"So why did you choose to get one, if they're so rare?"
The thought of Vram, Gimli's closest companion and only confidant, came to mind. He was a few years Gimli's senior, and Gimli had been privileged to see Vram's markings, the solid, wide bands of a rockwright. How the pride gleamed in Vram's topaz eyes as Gimli saw the play of torchlight on the muscled arm. At that point Gimli had known he would seek out the same artist when his own apprenticeship came to its end.
"I just did."
* * * * *
For a moment Pippin considered pressing the point; "I just did" was no answer. He was still burning with questions, yet anxious not to anger this Dwarf who would be joining them in their travels. In a fight, Pippin would much prefer Gimli with him, not against him.
"Do you usually repair your axe without a shirt on?" Pippin asked instead, as genuinely curious about that as about anything else. "Is that a Dwarvish custom? If you can tell me," he hastily added.
"No," Gimli said firmly. "I was going to conduct a ritual, which no outsider is ever to see or know about."
"But you left the door open!" Pippin was shocked at the lack of privacy Gimli had given himself if this event was so secretive.
"It was nearly closed. I had it cracked as a courtesy to Lord Elrond, who I was certain would leave me alone," Gimli thundered.
"I think I'd best be going!" Pippin hopped off of the bench, hearing a rising frustration in Gimli's voice at being bothered. He was well-used to hearing that tone. Additionally, he didn't want to provoke Gimli's wrath again; Pippin didn't really think Gimli would go at him with his axe, but neither did he want to test that theory. "Thank you for explaining your markings. I'll never tell a living soul, Took's Vow."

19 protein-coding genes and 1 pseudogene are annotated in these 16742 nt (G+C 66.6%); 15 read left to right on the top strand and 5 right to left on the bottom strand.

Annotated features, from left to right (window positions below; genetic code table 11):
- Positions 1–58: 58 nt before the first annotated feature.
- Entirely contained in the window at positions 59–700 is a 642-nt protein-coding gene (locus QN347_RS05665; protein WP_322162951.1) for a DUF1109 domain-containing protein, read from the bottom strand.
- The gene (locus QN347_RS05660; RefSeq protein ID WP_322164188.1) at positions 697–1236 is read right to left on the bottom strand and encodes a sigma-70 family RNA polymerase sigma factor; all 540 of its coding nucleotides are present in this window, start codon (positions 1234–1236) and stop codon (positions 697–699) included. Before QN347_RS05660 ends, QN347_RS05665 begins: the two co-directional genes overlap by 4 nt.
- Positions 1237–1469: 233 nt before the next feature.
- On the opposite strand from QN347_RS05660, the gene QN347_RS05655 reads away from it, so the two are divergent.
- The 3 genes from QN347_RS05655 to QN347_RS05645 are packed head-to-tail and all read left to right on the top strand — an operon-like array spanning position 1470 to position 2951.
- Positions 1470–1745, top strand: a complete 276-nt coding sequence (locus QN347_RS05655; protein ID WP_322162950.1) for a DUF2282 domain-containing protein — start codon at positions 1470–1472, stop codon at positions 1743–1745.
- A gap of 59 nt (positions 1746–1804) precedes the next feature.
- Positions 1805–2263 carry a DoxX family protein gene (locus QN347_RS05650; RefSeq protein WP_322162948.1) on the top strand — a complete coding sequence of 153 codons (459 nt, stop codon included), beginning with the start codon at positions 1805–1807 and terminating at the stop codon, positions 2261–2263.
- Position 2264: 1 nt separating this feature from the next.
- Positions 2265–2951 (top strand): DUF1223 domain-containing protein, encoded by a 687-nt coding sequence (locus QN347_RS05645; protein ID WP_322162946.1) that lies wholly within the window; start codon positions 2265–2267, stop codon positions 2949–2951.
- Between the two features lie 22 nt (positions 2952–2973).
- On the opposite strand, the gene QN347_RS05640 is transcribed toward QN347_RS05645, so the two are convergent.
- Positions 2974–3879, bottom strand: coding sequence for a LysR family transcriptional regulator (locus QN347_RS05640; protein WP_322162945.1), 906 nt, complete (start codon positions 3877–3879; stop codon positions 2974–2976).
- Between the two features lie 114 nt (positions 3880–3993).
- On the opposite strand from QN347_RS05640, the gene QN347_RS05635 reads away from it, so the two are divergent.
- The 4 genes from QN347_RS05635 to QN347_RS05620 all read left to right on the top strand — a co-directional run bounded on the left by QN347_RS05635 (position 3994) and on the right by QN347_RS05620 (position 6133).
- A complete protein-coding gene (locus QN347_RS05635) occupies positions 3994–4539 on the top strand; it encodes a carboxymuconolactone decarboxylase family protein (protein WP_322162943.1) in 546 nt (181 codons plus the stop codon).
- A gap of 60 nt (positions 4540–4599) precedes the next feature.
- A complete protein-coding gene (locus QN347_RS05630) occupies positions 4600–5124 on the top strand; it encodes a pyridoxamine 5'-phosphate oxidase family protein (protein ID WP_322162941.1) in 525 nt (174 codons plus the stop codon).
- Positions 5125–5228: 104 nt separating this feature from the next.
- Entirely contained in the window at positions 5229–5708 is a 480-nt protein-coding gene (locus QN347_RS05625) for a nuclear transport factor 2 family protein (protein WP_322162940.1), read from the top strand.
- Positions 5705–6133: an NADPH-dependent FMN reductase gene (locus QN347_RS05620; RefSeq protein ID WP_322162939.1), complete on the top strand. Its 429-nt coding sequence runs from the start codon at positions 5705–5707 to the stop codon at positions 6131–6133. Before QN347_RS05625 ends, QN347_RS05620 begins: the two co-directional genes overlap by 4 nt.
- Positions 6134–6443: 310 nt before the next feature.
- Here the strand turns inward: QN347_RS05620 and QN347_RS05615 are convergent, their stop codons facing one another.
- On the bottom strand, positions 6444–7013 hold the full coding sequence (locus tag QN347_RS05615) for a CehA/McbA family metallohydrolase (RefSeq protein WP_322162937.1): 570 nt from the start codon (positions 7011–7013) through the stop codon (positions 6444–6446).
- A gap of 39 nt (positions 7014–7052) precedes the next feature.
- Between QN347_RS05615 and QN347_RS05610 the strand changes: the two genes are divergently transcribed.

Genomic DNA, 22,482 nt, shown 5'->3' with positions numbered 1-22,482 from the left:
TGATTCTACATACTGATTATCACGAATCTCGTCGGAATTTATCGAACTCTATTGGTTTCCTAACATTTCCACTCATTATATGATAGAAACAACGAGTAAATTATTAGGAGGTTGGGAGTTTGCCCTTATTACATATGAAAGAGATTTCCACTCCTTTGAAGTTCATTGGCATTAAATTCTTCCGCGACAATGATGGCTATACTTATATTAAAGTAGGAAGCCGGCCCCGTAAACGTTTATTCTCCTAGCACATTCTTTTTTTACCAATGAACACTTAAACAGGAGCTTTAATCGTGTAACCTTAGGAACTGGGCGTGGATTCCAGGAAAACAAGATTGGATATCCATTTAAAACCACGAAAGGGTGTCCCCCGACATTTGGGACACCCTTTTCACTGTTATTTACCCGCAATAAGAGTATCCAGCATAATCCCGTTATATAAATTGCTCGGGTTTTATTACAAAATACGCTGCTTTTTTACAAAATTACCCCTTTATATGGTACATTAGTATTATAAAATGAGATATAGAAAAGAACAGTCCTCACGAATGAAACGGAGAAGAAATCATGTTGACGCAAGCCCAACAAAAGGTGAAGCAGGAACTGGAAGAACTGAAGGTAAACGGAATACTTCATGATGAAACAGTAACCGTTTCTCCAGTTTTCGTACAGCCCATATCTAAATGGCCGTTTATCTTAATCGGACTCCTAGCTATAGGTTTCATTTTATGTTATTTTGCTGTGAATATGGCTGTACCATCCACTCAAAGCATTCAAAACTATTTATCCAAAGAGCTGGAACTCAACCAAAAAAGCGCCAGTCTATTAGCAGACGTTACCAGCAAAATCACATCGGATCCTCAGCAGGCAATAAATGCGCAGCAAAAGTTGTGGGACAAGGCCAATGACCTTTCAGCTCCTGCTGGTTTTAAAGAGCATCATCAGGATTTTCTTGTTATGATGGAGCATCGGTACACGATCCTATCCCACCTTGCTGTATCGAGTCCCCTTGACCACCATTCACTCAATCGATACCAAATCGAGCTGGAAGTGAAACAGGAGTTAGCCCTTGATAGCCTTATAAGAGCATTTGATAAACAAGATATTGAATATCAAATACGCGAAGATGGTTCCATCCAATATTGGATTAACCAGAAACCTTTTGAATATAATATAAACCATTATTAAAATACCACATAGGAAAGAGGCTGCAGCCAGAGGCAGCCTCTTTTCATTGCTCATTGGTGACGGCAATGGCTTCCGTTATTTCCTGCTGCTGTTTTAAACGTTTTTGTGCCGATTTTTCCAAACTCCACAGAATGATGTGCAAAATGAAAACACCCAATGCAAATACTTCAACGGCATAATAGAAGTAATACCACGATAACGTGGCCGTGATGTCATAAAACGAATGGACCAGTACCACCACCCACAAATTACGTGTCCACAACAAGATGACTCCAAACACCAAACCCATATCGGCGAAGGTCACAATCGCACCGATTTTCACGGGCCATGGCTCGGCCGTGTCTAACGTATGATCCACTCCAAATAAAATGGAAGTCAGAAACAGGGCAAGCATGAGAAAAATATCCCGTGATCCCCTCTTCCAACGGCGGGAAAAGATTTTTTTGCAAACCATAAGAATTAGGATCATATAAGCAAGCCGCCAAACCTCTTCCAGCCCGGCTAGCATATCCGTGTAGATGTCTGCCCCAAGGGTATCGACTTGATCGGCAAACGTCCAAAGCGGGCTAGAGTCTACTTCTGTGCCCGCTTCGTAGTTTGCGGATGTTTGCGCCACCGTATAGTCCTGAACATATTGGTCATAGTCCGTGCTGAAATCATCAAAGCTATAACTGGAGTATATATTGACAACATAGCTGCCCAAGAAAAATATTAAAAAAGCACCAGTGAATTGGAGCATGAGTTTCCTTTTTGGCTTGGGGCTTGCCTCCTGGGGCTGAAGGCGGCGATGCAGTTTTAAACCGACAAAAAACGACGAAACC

Gimli raised his eyebrows and nodded after a few moments. Pippin watched Gimli's thick thumb and forefingers stroke on of his leather-bound plaits, his thoughts focussed on something only he knew, but chose not to reveal.
Pippin decided not to waste any time in leaving. He eased through the narrow crack between door and frame and made his way back up the multitudinous stairs until he found himself in far more familiar Elvish territory. Taking the remaining bread roll out of his breeches' pocket, he began gnawing on it, reliving his interchange with Gimli. He found a curved bench in a cozy alcove and with the roll clenched in his teeth, swung a leg up and scampered to a seated position. His legs dangled from the stone seat as he pondered all that Gimli had told him, of the secrets that now smouldered in him: the knots of black that snaked across Gimli's swarthy arm, Pippin's imagination running amok with visions of chanting Dwarves in deep, hidden caves, their low, booming voices nearly able to cut rock with the jagged language he'd overheard Gimli and Glóin speak together when they thought they were alone.
Pippin tore a hunk off of his roll and looked down at his own left arm. He rolled up the linen shirtsleeve until his upper arm was exposed and flexed his muscle. Curling his fist, the small hump appeared between elbow and shoulder.
"Not bad," he said to himself, smiling softly as his adventurous spirit reasserted itself. "Once we've gotten Frodo and the Ring safely to Mordor, I'll have earned one of those inkings, too," he decided smugly, envisioning thin, swirling lines encircling his pale skin, and Gimli at his side, looking on with approval.
* * * * *
Gimli sighed. The moment was lost. His sanctity had been violated even if by accident. No matter that it had been breached by the very innocent, but unnervingly curious Peregrin. Gimli's father would have demanded his beard on a shield if he knew how much Gimli had just revealed to the hobbit youngling, but Glóin was gone, returning to the Mountain, Gimli's most recent letter to Vram in his safekeeping. Looking over at his axe, Gimli saw a few nicks that yet needed attention. He walked over to it and hefted the handle into his palm, tracing the runic sigils of protection and devotion, chiseled by Vram's own hand. For the first time in his life, Gimli felt alone, even bereft. Scowling at his insolent thoughts, he walked back over to the stone. He placed the blade of Gormgloine to the wheel and began pumping the treadle, finding comfort as sparks like flickers of gold fell brightly to the ground.